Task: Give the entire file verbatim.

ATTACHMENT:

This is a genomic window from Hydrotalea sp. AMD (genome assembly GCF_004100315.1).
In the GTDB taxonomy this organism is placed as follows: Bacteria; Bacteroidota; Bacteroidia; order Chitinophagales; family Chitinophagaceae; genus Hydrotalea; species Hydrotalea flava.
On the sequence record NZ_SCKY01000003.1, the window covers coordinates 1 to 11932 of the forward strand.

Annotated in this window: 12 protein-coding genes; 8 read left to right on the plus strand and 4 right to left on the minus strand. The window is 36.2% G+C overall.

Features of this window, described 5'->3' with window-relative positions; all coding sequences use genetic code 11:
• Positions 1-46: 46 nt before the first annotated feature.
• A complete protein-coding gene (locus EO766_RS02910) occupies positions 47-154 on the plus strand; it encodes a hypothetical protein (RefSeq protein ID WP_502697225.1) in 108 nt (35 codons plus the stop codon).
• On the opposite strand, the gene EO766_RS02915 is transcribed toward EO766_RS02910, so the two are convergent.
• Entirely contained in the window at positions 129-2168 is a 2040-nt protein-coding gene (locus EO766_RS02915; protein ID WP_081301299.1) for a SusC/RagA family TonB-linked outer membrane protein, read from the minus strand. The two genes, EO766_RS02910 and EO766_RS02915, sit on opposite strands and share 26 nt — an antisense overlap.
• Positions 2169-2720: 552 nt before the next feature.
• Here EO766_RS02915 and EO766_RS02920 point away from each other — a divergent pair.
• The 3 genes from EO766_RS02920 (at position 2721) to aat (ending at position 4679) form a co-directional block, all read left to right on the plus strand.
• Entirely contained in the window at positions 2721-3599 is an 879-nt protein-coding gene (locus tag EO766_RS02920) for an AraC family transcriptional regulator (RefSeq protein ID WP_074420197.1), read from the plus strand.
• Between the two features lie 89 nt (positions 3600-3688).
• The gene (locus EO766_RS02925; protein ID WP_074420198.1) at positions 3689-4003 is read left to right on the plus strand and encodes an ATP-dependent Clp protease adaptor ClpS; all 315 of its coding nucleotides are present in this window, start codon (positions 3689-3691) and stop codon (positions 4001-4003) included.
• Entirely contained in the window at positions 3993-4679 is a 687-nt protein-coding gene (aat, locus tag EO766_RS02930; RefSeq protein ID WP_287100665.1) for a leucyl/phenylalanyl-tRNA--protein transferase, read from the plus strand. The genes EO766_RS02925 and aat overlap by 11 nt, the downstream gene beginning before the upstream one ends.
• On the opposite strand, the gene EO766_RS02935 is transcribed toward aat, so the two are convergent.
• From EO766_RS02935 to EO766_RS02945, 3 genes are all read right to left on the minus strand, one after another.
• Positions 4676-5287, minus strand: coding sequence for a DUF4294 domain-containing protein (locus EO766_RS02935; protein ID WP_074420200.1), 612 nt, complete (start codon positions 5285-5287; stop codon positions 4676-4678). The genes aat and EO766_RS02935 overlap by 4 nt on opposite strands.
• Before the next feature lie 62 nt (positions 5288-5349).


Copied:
This is a genomic window from Hydrotalea sp. AMD (genome assembly GCF_004100315.1).
In the GTDB taxonomy this organism is placed as follows: Bacteria; Bacteroidota; Bacteroidia; order Chitinophagales; family Chitinophagaceae; genus Hydrotalea; species Hydrotalea flava.
On the sequence record NZ_SCKY01000003.1, the window covers coordinates 1 to 11932 of the forward strand.

Annotated in this window: 12 protein-coding genes; 8 read left to right on the plus strand and 4 right to left on the minus strand. The window is 36.2% G+C overall.

Features of this window, described 5'->3' with window-relative positions; all coding sequences use genetic code 11:
• Positions 1-46: 46 nt before the first annotated feature.
• A complete protein-coding gene (locus EO766_RS02910) occupies positions 47-154 on the plus strand; it encodes a hypothetical protein (RefSeq protein ID WP_502697225.1) in 108 nt (35 codons plus the stop codon).
• On the opposite strand, the gene EO766_RS02915 is transcribed toward EO766_RS02910, so the two are convergent.
• Entirely contained in the window at positions 129-2168 is a 2040-nt protein-coding gene (locus EO766_RS02915; protein ID WP_081301299.1) for a SusC/RagA family TonB-linked outer membrane protein, read from the minus strand. The two genes, EO766_RS02910 and EO766_RS02915, sit on opposite strands and share 26 nt — an antisense overlap.
• Positions 2169-2720: 552 nt before the next feature.
• Here EO766_RS02915 and EO766_RS02920 point away from each other — a divergent pair.
• The 3 genes from EO766_RS02920 (at position 2721) to aat (ending at position 4679) form a co-directional block, all read left to right on the plus strand.
• Entirely contained in the window at positions 2721-3599 is an 879-nt protein-coding gene (locus tag EO766_RS02920) for an AraC family transcriptional regulator (RefSeq protein ID WP_074420197.1), read from the plus strand.
• Between the two features lie 89 nt (positions 3600-3688).
• The gene (locus EO766_RS02925; protein ID WP_074420198.1) at positions 3689-4003 is read left to right on the plus strand and encodes an ATP-dependent Clp protease adaptor ClpS; all 315 of its coding nucleotides are present in this window, start codon (positions 3689-3691) and stop codon (positions 4001-4003) included.
• Entirely contained in the window at positions 3993-4679 is a 687-nt protein-coding gene (aat, locus tag EO766_RS02930; RefSeq protein ID WP_287100665.1) for a leucyl/phenylalanyl-tRNA--protein transferase, read from the plus strand. The genes EO766_RS02925 and aat overlap by 11 nt, the downstream gene beginning before the upstream one ends.
• On the opposite strand, the gene EO766_RS02935 is transcribed toward aat, so the two are convergent.
• From EO766_RS02935 to EO766_RS02945, 3 genes are all read right to left on the minus strand, one after another.
• Positions 4676-5287, minus strand: coding sequence for a DUF4294 domain-containing protein (locus EO766_RS02935; protein ID WP_074420200.1), 612 nt, complete (start codon positions 5285-5287; stop codon positions 4676-4678). The genes aat and EO766_RS02935 overlap by 4 nt on opposite strands.
• Before the next feature lie 62 nt (positions 5288-5349).